These observations have prompted us to develop Project Wycheproof, a collection of unit tests that detect known weaknesses or check for expected behaviors of some cryptographic algorithm. Project Wycheproof provides tests for most cryptographic algorithms, including RSA, elliptic curve crypto and authenticated encryption. Our cryptographers have systematically surveyed the literature and implemented most known attacks. We have over 80 test cases which have uncovered more than 40 bugs. For example, we found that we could recover the private key of widely-used DSA and ECDHC implementations.

In all of that, I didn't even talk about the benefits of writing a specification... that's for another day.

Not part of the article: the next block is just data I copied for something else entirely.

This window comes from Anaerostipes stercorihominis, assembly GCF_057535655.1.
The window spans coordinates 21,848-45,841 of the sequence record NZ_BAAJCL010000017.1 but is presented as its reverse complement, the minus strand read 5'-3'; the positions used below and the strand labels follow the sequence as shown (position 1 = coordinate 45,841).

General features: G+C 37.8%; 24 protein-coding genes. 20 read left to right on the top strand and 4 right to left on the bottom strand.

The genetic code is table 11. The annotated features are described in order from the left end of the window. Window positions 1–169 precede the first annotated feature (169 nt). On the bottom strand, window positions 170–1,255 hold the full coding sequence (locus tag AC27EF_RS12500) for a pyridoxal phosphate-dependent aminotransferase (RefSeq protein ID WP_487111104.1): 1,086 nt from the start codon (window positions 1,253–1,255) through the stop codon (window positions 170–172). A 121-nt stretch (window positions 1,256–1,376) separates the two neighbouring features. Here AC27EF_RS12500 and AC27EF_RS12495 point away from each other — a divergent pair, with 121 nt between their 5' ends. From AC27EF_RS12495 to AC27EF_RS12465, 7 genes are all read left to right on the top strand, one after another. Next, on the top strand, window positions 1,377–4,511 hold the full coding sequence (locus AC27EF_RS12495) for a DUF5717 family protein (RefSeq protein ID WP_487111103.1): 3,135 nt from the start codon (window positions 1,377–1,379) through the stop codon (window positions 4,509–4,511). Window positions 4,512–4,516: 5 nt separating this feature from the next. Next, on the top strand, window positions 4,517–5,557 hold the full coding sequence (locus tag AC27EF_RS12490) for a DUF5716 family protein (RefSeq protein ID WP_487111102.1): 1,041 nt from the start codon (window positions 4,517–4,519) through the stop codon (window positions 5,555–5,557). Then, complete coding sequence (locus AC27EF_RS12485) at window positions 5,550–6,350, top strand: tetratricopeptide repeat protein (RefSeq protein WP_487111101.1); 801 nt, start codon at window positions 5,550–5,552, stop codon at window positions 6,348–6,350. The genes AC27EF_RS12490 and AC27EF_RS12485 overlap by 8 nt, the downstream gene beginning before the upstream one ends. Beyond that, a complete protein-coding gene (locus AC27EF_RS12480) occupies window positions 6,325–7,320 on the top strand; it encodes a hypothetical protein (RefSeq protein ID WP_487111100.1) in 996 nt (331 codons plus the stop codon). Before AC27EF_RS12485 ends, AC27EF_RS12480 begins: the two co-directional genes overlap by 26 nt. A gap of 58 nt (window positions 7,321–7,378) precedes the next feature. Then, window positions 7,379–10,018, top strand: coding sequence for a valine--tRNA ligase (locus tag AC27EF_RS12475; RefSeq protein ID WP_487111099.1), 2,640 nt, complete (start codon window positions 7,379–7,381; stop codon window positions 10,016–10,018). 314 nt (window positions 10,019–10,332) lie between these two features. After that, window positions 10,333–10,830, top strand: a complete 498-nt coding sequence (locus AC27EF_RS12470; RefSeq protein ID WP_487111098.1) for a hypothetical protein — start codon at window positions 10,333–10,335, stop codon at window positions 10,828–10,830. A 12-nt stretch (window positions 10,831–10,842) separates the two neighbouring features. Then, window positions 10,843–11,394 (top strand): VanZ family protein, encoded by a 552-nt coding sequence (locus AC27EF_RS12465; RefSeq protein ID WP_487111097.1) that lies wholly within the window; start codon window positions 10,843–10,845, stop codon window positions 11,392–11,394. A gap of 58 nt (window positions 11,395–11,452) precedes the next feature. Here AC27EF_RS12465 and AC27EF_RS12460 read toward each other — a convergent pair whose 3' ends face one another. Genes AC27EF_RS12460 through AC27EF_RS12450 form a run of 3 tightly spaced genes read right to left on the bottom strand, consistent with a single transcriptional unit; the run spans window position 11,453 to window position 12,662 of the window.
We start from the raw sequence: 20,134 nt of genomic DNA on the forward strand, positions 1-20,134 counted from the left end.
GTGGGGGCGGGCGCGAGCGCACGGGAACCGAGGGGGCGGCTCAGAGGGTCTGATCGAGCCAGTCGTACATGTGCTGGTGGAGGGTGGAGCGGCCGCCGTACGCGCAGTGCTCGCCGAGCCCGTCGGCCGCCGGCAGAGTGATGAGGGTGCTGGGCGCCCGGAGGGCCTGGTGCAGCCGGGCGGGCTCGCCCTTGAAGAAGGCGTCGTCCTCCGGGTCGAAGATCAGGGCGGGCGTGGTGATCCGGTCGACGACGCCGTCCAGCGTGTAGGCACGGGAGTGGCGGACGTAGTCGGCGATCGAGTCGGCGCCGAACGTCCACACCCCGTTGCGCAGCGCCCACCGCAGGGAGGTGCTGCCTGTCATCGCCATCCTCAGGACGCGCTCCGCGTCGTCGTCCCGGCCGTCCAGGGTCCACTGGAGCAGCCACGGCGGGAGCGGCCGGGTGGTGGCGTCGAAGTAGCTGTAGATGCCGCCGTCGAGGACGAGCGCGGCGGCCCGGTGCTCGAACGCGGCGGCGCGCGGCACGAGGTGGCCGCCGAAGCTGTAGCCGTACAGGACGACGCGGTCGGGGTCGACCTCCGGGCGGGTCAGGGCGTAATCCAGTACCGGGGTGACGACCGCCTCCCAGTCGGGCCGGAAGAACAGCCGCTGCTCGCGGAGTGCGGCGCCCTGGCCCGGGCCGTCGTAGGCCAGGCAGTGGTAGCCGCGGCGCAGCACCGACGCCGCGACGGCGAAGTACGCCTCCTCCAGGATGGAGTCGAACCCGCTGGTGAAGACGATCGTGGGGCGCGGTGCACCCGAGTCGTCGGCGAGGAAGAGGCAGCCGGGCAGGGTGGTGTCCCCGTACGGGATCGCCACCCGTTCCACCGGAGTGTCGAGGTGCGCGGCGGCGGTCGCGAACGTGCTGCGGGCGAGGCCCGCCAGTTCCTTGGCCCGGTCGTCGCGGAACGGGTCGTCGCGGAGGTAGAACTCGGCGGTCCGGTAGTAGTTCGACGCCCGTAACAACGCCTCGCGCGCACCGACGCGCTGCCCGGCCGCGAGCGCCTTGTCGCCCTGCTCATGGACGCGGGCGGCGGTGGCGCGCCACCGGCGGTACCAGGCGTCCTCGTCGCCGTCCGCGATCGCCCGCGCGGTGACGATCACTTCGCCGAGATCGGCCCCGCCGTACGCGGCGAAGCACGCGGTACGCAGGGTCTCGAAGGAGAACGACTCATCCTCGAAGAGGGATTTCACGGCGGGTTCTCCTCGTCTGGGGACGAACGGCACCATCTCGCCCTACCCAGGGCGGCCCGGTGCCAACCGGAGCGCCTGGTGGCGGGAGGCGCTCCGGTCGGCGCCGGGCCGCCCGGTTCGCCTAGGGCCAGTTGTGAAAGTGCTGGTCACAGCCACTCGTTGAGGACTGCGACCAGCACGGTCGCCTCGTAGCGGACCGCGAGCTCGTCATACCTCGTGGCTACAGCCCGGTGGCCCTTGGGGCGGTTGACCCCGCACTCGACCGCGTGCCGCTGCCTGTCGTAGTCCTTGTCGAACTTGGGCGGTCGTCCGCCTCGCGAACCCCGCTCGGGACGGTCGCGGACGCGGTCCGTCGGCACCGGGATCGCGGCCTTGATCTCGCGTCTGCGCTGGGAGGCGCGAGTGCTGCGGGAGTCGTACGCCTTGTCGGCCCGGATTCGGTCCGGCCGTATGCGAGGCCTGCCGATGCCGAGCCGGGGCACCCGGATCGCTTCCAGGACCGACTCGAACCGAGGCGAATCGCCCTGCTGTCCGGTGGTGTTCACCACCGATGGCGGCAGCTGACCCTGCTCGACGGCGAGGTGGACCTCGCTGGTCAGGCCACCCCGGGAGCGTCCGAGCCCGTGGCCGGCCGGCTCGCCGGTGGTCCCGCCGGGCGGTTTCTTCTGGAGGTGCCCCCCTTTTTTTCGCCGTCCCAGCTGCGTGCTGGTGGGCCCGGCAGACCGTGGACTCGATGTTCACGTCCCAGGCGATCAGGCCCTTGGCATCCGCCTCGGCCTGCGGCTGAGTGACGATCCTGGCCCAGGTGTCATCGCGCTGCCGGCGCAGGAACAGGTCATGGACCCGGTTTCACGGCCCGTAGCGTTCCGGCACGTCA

## Comments

## bertrand

That is brilliant! I did not know of all these attacks. Can one say that zcash shouldn't be used then? Or is it more secure due to these findings?

## ange

writing another implementation is definitely something that helps... as opposed to what Daira says.

## Mingde

Great article! It makes me wonder whether it is possible or not to automatically detect potential side-channel attacks in these protocols via methods like formal verification, model checking and things like that.

Then I found this one related: https://dl.acm.org/doi/10.1145/3319535.3354250

But maybe there are more...